There are more quotes along those same lines and Mauer’s numbers in night games were much better than his numbers in day games last season.

I live in Minnesota and it has been incredibly frustrating to see such a large (or at least vocal) segment of the Twins fan base treat Mauer’s steep decline as if it has nothing to do with the significant brain trauma he suffered. I’m hopeful that Mauer going public about literally struggling to see the baseball while at the plate will convince fans to treat him more humanely, but that’s probably wishful thinking at this point.

What a shame, on every level.

Masahiro Tanaka can’t say for sure if he’ll be ready by Opening Day

tanaka
Leave a comment

Yankees starter Masahiro Tanaka said today that he “can’t say for sure” whether he’ll be ready for Opening Day.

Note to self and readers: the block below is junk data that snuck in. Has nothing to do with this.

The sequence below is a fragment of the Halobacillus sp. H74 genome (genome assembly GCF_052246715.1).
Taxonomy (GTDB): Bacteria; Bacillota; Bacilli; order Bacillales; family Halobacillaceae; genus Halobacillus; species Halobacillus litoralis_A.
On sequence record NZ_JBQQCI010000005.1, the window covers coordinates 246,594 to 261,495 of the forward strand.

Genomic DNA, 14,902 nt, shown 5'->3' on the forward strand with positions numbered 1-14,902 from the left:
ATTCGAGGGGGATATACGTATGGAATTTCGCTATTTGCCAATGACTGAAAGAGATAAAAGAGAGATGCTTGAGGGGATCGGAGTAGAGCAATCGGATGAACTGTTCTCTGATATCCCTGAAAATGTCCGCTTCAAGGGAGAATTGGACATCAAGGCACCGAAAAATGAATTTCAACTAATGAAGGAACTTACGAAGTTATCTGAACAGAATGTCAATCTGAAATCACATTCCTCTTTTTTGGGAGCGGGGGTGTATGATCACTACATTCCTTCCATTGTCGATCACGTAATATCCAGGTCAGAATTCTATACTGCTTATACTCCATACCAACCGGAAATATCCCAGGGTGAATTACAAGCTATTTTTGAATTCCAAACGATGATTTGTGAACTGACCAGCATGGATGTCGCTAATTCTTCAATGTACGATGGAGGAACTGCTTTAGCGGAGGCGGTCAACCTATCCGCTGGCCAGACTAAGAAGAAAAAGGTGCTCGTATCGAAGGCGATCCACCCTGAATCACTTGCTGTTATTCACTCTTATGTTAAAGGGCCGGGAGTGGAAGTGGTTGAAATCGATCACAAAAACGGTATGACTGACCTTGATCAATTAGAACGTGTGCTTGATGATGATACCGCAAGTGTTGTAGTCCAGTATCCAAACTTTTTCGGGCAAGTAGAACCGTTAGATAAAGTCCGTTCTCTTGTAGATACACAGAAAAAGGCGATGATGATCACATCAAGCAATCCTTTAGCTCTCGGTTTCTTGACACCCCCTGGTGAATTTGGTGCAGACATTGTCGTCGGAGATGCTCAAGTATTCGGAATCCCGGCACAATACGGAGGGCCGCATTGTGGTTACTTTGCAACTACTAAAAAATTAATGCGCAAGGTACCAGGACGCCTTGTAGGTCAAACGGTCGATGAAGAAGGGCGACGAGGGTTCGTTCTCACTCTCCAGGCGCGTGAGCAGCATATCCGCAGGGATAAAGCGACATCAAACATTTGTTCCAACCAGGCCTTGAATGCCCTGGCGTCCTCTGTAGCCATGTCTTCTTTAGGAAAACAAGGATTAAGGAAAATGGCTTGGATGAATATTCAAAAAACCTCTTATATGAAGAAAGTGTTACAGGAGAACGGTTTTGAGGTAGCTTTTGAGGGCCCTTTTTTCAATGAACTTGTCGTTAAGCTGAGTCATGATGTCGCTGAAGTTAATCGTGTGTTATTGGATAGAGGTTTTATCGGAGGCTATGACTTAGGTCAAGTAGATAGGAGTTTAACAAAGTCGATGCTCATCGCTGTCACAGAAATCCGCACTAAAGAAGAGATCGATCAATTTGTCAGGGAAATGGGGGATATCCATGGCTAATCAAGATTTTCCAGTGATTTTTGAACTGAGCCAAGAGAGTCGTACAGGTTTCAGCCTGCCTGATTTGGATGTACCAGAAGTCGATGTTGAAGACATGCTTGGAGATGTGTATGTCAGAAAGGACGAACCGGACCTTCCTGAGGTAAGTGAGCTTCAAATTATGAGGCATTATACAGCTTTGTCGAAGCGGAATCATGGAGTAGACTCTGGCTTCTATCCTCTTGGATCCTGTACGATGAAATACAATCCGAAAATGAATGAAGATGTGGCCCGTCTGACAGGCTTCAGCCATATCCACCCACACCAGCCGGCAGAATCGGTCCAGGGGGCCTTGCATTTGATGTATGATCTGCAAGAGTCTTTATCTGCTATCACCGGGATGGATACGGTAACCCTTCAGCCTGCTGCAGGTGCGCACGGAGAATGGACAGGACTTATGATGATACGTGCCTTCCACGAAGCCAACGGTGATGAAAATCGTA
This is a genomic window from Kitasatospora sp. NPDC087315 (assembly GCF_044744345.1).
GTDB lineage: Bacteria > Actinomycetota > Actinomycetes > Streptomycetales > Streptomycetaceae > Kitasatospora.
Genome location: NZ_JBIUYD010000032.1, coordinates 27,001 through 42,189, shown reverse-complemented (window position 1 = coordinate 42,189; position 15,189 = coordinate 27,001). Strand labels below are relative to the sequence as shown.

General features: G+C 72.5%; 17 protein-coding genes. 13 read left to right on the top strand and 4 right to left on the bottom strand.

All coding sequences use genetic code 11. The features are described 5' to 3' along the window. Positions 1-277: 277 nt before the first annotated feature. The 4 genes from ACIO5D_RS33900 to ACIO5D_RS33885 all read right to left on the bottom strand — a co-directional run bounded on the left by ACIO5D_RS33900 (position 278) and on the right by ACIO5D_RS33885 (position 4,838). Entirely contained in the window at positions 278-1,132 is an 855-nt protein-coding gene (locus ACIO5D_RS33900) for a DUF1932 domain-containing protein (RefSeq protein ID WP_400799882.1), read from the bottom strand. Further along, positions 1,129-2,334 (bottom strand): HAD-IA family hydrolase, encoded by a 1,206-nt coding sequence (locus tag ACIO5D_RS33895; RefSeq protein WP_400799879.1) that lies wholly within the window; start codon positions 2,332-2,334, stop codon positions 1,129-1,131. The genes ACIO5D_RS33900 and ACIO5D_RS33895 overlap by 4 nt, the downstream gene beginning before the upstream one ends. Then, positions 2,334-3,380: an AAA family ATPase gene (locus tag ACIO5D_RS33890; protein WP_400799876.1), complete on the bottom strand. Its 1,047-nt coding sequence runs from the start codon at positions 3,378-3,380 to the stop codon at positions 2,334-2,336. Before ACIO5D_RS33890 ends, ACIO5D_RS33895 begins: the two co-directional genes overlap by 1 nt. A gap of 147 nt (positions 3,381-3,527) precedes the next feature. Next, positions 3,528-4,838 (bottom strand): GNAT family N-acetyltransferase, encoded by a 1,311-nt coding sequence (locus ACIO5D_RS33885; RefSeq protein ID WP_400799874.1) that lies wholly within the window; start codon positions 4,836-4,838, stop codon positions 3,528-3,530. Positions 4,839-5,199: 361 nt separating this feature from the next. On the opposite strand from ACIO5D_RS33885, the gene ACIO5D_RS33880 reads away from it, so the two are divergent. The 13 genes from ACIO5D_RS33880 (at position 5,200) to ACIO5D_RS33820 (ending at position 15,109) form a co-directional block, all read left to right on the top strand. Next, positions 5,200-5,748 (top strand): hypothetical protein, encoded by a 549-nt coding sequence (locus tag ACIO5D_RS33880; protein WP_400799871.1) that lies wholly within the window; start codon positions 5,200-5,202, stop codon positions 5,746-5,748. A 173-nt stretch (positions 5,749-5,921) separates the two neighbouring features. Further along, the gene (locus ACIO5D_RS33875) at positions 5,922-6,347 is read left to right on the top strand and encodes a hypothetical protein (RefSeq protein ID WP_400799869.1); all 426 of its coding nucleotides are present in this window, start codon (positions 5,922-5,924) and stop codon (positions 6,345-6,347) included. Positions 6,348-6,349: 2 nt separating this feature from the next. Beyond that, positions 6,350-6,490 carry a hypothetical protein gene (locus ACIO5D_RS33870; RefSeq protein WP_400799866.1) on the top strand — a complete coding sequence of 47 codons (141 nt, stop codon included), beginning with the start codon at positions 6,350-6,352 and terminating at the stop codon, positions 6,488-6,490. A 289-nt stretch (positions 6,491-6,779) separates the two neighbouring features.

Tanaka underwent arthroscopic surgery in late November to remove a bone spur from his right elbow. Tanaka threw off a bullpen mound Tuesday for the first time since undergoing a cleanup procedure on his right elbow last October and, while healthy, may be behind other pitchers.

Tanaka posted a 3.51 ERA and a 139/27 K/BB ratio across 154 innings last season. He also has a partially torn UCL he’s been pitching through for some time which is always something the Yankees have on their mind when it comes to schedules and workouts for their ace.

Denard Span, not Angel Pagan, will be Giants’ center fielder and leadoff hitter

Denard Span
2 Comments

Making official what was assumed when the Giants signed Denard Span to a three-year, $31 million contract last month, manager Bruce Bochy announced that Span will start in center field and bat leadoff.